Children's creativity: European-American and Serbian parents' perspectives

Date of Completion

January 2005


Education, Early Childhood|Psychology, Developmental|Sociology, Individual and Family Studies|Sociology, Ethnic and Racial Studies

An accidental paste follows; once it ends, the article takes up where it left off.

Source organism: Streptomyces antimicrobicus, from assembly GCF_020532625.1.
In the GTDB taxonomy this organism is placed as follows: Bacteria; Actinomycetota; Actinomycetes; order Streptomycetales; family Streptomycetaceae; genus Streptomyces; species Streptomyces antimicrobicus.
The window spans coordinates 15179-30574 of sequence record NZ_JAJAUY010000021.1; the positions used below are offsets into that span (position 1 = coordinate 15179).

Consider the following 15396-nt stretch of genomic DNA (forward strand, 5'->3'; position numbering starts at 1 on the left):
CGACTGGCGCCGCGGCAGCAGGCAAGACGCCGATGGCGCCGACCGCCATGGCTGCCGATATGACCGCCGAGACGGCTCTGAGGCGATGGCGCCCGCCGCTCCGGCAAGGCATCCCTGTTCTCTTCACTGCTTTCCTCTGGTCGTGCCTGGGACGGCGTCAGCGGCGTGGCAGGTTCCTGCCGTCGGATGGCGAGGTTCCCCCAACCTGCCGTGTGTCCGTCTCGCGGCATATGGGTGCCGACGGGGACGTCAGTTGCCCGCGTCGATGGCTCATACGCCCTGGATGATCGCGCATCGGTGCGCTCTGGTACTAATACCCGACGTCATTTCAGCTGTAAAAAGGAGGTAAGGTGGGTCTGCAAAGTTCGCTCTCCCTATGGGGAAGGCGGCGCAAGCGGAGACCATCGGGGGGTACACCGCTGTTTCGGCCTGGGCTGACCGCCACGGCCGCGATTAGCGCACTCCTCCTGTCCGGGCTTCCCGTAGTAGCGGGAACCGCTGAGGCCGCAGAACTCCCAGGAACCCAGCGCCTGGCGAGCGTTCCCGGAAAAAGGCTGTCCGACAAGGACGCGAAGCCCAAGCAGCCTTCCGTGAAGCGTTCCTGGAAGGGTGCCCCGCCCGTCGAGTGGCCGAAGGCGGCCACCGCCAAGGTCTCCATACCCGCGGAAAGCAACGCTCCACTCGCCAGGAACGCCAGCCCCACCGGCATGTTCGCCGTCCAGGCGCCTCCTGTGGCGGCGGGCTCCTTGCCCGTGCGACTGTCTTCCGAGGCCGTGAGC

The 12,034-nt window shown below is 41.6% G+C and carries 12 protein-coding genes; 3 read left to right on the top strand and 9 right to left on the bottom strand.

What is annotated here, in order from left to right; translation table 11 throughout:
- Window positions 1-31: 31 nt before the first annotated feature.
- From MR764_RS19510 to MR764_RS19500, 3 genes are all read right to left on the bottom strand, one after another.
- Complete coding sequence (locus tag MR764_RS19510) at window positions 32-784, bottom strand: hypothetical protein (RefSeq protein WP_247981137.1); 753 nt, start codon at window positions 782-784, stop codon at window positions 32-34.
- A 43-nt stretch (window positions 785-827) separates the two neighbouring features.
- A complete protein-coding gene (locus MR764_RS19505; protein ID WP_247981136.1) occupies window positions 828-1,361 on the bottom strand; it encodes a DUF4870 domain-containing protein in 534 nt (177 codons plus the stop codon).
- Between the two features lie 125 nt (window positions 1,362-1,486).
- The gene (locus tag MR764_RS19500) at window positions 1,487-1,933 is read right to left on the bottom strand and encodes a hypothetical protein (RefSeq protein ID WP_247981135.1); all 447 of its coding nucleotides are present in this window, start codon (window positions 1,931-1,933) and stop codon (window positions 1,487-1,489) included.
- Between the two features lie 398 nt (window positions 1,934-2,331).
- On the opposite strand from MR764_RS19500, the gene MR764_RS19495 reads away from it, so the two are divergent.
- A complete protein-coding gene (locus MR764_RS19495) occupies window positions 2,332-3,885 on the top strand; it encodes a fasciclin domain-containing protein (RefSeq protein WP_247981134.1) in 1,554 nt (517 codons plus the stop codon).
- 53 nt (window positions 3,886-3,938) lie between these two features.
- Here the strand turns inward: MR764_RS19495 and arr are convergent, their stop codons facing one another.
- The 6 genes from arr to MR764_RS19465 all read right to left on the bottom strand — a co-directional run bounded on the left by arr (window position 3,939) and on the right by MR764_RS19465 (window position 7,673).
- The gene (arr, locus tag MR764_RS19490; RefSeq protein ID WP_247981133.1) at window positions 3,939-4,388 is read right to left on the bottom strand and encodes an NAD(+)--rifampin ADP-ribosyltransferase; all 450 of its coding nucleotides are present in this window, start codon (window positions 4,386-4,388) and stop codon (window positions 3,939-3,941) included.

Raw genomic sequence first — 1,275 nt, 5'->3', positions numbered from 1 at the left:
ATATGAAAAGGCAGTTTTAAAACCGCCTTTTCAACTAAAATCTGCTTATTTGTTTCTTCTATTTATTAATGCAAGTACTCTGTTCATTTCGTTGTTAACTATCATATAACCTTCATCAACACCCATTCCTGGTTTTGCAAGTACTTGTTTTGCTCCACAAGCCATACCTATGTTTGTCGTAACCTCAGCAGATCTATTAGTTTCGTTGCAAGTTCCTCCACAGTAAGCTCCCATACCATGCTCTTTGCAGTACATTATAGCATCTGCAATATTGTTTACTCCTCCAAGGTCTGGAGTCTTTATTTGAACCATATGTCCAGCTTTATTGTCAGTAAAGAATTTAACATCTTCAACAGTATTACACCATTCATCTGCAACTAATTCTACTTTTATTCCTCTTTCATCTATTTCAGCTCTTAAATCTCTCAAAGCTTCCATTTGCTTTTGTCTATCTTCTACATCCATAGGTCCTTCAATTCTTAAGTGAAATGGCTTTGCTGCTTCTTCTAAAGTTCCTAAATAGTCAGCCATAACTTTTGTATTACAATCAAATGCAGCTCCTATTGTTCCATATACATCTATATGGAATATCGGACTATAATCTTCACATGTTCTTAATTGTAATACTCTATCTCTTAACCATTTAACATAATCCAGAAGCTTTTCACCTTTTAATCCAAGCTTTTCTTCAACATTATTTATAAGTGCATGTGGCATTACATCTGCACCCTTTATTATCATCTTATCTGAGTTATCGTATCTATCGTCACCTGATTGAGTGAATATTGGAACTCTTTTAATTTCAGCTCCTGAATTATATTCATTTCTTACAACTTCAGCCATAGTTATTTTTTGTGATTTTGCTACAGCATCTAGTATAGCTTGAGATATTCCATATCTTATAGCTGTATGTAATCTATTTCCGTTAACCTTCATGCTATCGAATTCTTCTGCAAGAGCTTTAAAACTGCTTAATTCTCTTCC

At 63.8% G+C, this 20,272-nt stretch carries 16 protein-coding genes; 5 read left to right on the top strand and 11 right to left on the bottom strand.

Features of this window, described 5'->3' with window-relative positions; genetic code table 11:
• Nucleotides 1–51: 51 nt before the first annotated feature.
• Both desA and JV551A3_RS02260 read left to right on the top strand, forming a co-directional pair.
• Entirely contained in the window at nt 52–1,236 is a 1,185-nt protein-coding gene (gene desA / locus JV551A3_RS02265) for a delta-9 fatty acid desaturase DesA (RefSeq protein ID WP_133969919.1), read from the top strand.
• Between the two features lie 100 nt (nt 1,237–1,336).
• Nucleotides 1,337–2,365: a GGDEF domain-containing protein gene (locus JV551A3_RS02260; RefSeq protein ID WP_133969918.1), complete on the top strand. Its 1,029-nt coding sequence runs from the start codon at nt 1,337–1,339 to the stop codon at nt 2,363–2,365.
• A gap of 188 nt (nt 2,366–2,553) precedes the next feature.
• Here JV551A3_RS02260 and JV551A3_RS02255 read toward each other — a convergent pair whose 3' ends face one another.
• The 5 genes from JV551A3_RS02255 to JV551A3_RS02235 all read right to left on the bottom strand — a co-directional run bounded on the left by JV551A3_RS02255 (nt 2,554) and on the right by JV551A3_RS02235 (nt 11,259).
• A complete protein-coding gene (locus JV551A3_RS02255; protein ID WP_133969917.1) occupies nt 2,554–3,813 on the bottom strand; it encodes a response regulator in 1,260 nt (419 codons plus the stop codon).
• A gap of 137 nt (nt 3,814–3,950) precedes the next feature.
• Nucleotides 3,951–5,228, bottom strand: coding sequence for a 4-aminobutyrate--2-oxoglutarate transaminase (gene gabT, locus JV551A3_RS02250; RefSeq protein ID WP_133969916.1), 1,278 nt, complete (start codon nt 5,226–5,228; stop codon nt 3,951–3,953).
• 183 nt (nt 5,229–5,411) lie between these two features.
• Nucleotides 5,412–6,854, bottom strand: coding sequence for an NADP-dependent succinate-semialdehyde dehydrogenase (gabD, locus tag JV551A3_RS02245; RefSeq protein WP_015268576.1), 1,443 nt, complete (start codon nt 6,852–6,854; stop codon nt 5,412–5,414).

This study explored European-American and Serbian parents' beliefs and attitudes about children's creativity. Participants were 45 European-American parents from Eastern Connecticut and 57 Serbian parents from Belgrade and Krusevac, Serbia. At both sites, the sample of children consisted of 16 girls and 16 boys, four to six years of age. Parents were interviewed about a variety of topics related to creativity and, in particular, about children's creativity. Parents were also asked to complete two questionnaires. All children were administered the Thinking Creatively in Action and Movement test (TCAM; Torrance, 1981). ^ The results indicated that European-American and Serbian parents' perspectives on creativity were very similar. However, there were several notable cultural differences in their conceptions of creativity and their conceptions of children's creativity. While concepts of creativity in both cultural groups incorporate originality, imagination, problem solving, and the creation process, Serbian parents' conceptions of creativity also include the ability to successfully manage everyday tasks and the ability to effectively deal with unpredictable circumstances in life. These results seem to suggest the influence of socioeconomic conditions on Serbian parents' conceptions of creativity. ^ Parents' implicit theories of the positively, negatively, and unrelated traits of children's creativity were explored. Parents in this study believed that all children are creative, but that more creative children tend to be imaginative, artistic, curious, intelligent, and enterprising. The European-American concept of a “creative child” emphasizes the child's curiosity and energy. In addition to being energetic and motivated, a creative child, according to Serbian parents, is also intellectually competent. Both groups of parents saw being distractible, being regular in habits, and having a bad temper as child qualities negatively related to creativity. In addition, European-American parents perceived a child's tendencies to be obedient and cautious as negative influences on his/her creativity. Serbian parents, on the other hand, perceived shyness, aggressive tendencies, and being intense as negatively related to creativity. According to both groups of parents, child qualities such as honest, polite, sweet, athletic, modest, calm, and well behaved are neither indicative nor contraindicative of children's creativity. ^